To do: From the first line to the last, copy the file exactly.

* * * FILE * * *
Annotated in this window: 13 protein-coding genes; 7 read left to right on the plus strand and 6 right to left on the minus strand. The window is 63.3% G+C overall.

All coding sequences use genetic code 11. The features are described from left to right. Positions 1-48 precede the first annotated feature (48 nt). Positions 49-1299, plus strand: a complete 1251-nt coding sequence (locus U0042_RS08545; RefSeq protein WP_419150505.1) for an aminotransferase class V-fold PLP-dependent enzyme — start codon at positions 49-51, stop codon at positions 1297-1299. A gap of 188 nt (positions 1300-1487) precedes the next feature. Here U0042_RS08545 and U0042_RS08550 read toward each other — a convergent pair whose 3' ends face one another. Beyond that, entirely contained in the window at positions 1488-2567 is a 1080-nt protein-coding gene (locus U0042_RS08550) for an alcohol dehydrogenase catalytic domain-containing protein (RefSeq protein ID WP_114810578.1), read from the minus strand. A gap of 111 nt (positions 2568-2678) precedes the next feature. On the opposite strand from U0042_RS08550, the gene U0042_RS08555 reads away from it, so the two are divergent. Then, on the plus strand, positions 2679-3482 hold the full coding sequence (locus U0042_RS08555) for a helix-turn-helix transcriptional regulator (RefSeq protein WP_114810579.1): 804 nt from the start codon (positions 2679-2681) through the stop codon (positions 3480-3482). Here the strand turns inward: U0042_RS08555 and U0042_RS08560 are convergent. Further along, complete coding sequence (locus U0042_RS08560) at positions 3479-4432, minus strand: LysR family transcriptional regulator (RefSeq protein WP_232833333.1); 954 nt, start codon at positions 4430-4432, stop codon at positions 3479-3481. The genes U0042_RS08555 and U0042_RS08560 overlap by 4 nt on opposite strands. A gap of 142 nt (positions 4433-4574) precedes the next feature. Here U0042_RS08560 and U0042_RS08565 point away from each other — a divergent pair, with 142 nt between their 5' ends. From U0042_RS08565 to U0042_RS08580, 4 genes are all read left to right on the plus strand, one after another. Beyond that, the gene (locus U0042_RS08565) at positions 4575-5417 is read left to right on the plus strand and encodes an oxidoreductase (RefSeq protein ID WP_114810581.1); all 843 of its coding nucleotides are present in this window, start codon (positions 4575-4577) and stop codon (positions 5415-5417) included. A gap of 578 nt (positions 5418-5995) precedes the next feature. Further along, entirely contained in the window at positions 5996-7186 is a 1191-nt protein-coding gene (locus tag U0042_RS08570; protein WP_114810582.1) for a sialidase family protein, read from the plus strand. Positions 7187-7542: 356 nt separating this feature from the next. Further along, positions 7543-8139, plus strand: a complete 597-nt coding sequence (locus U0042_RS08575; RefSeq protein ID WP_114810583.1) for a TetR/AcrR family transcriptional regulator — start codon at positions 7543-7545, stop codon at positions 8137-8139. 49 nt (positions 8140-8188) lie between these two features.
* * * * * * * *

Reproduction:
Annotated in this window: 13 protein-coding genes; 7 read left to right on the plus strand and 6 right to left on the minus strand. The window is 63.3% G+C overall.

All coding sequences use genetic code 11. The features are described from left to right. Positions 1-48 precede the first annotated feature (48 nt). Positions 49-1299, plus strand: a complete 1251-nt coding sequence (locus U0042_RS08545; RefSeq protein WP_419150505.1) for an aminotransferase class V-fold PLP-dependent enzyme — start codon at positions 49-51, stop codon at positions 1297-1299. A gap of 188 nt (positions 1300-1487) precedes the next feature. Here U0042_RS08545 and U0042_RS08550 read toward each other — a convergent pair whose 3' ends face one another. Beyond that, entirely contained in the window at positions 1488-2567 is a 1080-nt protein-coding gene (locus U0042_RS08550) for an alcohol dehydrogenase catalytic domain-containing protein (RefSeq protein ID WP_114810578.1), read from the minus strand. A gap of 111 nt (positions 2568-2678) precedes the next feature. On the opposite strand from U0042_RS08550, the gene U0042_RS08555 reads away from it, so the two are divergent. Then, on the plus strand, positions 2679-3482 hold the full coding sequence (locus U0042_RS08555) for a helix-turn-helix transcriptional regulator (RefSeq protein WP_114810579.1): 804 nt from the start codon (positions 2679-2681) through the stop codon (positions 3480-3482). Here the strand turns inward: U0042_RS08555 and U0042_RS08560 are convergent. Further along, complete coding sequence (locus U0042_RS08560) at positions 3479-4432, minus strand: LysR family transcriptional regulator (RefSeq protein WP_232833333.1); 954 nt, start codon at positions 4430-4432, stop codon at positions 3479-3481. The genes U0042_RS08555 and U0042_RS08560 overlap by 4 nt on opposite strands. A gap of 142 nt (positions 4433-4574) precedes the next feature. Here U0042_RS08560 and U0042_RS08565 point away from each other — a divergent pair, with 142 nt between their 5' ends. From U0042_RS08565 to U0042_RS08580, 4 genes are all read left to right on the plus strand, one after another. Beyond that, the gene (locus U0042_RS08565) at positions 4575-5417 is read left to right on the plus strand and encodes an oxidoreductase (RefSeq protein ID WP_114810581.1); all 843 of its coding nucleotides are present in this window, start codon (positions 4575-4577) and stop codon (positions 5415-5417) included. A gap of 578 nt (positions 5418-5995) precedes the next feature. Further along, entirely contained in the window at positions 5996-7186 is a 1191-nt protein-coding gene (locus tag U0042_RS08570; protein WP_114810582.1) for a sialidase family protein, read from the plus strand. Positions 7187-7542: 356 nt separating this feature from the next. Further along, positions 7543-8139, plus strand: a complete 597-nt coding sequence (locus U0042_RS08575; RefSeq protein ID WP_114810583.1) for a TetR/AcrR family transcriptional regulator — start codon at positions 7543-7545, stop codon at positions 8137-8139. 49 nt (positions 8140-8188) lie between these two features.